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Masters | Egos Awaiting Reincarnation | Refrain from Judging | The Pleiades | Temptations of Chelaship | Preparation Before Sleep | Four Sacred Seasons | The Tribunal of the Higher Self | KT's Work
G. de P. — I suppose all of us have a certain amount of vague interest in the mere physical appearance of the teachers. But after all, they assume bodies at will, and cast them aside at will, and what does it matter whether the skin be shriveled like an old apple, or whether it be soft and smooth and downy like the skin of a child? How does that affect the spirit or the soul? It is the inner power that makes the man.
There is no objection to speaking of the Masters or of talking about them to outside friends who are not theosophists, but the thing that we should do is to essay to place them before our eyes as a pattern, a copy, to look up to and to strive to become alike unto them. This really is very important. Have the ideal; for the Master is already in each one of us. Each one of us is a Master clothed with all the vestures of the lower consciousness. If we can figurate to our imaginations, reverently and beautifully, what the Masters essentially are, not in the body but in themselves, and strive to become like unto them, I think it is one of the finest yoga parts of our training. I think everyone of us ought to do that, every one of us. Furthermore it has this effect: the higher parts of the auric egg become strengthened in action in the constitution, the akasic powers of the auric egg collect around an individual who keeps the ideal of the Master constantly in his heart and before his eyes. I do not say that it will enable him to avoid every danger, because karma cannot be set aside, but it will act as a shield around him against temptation, against evil influences of all kinds, against doubt and envy, and against making new bad karma. It will make himself humble in the beautiful sense of the word. And it will enable him to see the beauty in others — and that already is a huge achievement.
We should keep the Master before our eyes as an ideal for us to attain to. To the Master within it is beneficial in every line, in conduct, in our dealings with others. In our own troubles and trials and difficulties it is an immense comfort and consolation. Keep the ideal of the Master before your eyes always, and you will find as time goes on that there will be an ever greater disinclination to chatter about them, because you feel the realization has become holy, sacred, something that you prize almost too much to talk about, although there is no harm in it.
The very fact that we proclaim the existence of these exalted and perfected men seems to clinch the argument in the minds of those who are not theosophists. It gives them an ideal. It is the answer to the question: Well, have there ever been men like that? The answer is: certainly; consult the annals of history. They live today and they founded the TS, and while they do not guide it, they protect it and watch over it, and will continue protecting and watching over it as long as we who compose the TS are faithful to our part of the work; and when we abandon that — should we ever become crazy — then they would withdraw, or found a new TS.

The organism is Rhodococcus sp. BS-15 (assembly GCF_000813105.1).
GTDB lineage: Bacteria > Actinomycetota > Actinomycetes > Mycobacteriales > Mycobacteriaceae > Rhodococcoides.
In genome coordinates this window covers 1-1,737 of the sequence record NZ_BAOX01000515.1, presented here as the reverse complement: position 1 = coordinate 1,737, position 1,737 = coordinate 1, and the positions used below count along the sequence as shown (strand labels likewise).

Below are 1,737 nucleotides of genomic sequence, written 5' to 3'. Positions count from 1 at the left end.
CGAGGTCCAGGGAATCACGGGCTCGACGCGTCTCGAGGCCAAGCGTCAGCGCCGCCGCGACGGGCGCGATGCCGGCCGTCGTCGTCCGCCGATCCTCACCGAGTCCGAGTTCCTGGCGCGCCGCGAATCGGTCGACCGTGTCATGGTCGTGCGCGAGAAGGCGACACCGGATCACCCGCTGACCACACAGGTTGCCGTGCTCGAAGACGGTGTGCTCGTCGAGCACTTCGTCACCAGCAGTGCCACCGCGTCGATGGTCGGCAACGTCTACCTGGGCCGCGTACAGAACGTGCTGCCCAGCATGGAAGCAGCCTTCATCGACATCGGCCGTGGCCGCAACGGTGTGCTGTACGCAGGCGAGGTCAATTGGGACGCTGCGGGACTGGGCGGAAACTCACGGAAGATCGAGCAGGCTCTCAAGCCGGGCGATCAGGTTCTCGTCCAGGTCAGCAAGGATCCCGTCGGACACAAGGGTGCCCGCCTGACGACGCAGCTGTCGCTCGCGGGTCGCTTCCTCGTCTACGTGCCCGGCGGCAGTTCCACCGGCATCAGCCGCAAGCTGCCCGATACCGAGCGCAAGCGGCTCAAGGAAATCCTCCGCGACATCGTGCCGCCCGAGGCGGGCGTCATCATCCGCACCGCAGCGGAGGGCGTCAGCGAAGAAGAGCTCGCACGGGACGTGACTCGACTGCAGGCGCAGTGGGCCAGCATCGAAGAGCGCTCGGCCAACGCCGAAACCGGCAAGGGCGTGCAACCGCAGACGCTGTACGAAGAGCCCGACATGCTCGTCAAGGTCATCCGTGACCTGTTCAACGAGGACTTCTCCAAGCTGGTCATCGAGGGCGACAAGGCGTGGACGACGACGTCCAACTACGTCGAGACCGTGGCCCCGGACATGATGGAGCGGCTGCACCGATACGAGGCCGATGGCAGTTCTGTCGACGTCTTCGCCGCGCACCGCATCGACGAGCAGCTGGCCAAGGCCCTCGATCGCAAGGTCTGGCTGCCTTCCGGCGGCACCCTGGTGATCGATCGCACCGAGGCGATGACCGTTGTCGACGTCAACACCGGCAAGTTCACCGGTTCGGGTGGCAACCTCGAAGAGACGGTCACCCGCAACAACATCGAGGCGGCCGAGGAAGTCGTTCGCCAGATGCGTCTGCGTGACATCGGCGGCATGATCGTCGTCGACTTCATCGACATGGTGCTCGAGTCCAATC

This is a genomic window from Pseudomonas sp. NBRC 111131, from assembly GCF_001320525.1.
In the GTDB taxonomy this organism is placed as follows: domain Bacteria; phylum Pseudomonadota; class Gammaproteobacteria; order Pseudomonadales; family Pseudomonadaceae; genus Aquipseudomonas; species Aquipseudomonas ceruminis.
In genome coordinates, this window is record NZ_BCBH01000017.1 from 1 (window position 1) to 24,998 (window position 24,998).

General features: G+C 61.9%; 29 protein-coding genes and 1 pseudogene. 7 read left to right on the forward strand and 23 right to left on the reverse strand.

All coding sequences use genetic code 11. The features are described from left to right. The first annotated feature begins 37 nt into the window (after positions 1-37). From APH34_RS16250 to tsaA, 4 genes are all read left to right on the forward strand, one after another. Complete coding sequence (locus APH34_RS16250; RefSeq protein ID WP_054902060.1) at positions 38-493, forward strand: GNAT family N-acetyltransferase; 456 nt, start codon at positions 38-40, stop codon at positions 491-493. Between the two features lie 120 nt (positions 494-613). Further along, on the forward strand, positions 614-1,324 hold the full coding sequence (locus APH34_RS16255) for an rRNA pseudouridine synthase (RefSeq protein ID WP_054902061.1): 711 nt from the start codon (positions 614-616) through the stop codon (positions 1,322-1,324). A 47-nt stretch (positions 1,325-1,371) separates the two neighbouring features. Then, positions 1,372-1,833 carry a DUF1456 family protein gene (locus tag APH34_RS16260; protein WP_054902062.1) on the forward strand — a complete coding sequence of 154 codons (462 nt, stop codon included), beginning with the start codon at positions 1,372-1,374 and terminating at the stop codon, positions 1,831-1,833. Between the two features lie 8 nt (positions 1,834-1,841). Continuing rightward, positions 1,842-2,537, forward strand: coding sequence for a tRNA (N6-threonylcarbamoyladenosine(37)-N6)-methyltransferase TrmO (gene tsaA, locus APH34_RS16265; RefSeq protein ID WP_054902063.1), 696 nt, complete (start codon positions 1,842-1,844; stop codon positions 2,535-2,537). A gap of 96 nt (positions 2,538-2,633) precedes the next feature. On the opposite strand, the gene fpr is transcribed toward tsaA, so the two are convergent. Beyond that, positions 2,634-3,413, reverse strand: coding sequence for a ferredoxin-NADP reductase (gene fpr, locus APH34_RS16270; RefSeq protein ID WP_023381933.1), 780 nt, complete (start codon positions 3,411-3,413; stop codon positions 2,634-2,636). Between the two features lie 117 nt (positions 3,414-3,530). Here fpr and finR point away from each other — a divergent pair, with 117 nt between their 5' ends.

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The point in the discussion of the Instruction just read is whether the Occidental world was ready for a more or less public dissemination of occult truth, instead of carrying it on as the Lodge had been doing for several thousands of years, more or less secretly and by the training of individuals or small groups of individuals.
I honestly wish there were a little less running after visions and a greater concentration on facts that we know to be facts. I realize well that facts are not so easy to formulate. They require thought and study. Visions are often fascinating, because dressed in the habiliments usually of the theater and of the playwright. They are attractive. You don't have to think. You either swallow down or you spew up, according to whether you accept a so-called vision, or not. I don't see that any vision will do any man any good unless he has it himself, and unless it be a vision spiritually speaking. Then indeed they are very different, and are wonderful, because, as the Hebrew Bible says, "Without a vision — (which means without a glimpse of the Real) — the people perish." It is one of the truest statements in literature. But that is a vision which the people have themselves. It is not something which is handed to them and they are told: this is a vision. I hope you understand.
If sincerity in believing one has visions were enough in itself, then every fanatic in history, because every fanatic is deadly sincere, would be doing righteousness.
It is a fatal error, I think, to assume that attitude of being "holier than thou," or of knowing all, because that is exactly what we do not claim. None of us believes that. We have to use our brains in these things, our tact, our diplomacy, our good sense, our judgment. In the first place, the whole purpose of the ES is to form a group or body of devoted students whose first thought is the TS. The ES was founded, not solely for the individual development, for the development of individuals, or for their gaining of curious and recondite teaching. Not at all. But to gather together a band of absolutely loyal and devoted theosophists who would give all they could of strength, time, and money, to keep the Masters' work in the world going, in other words the TS. Now that means that we have to use our tact and our diplomacy and our good sense, our judgment, our discrimination, the kindliness of our hearts; and it would be a fatal error, a gross breach of all the proprieties, not only of ordinary social conduct, but of the ES rule of humility in the beautiful sense of that word, to pose before the world as the only channels of truth. We know better than that, and it is only recently that I myself have taken a positive stand in a public gathering to state that there are millions of people in the world who are just as good Theosophists as we are, so far as inner feeling, and so far as direction of spiritual aspiration, go.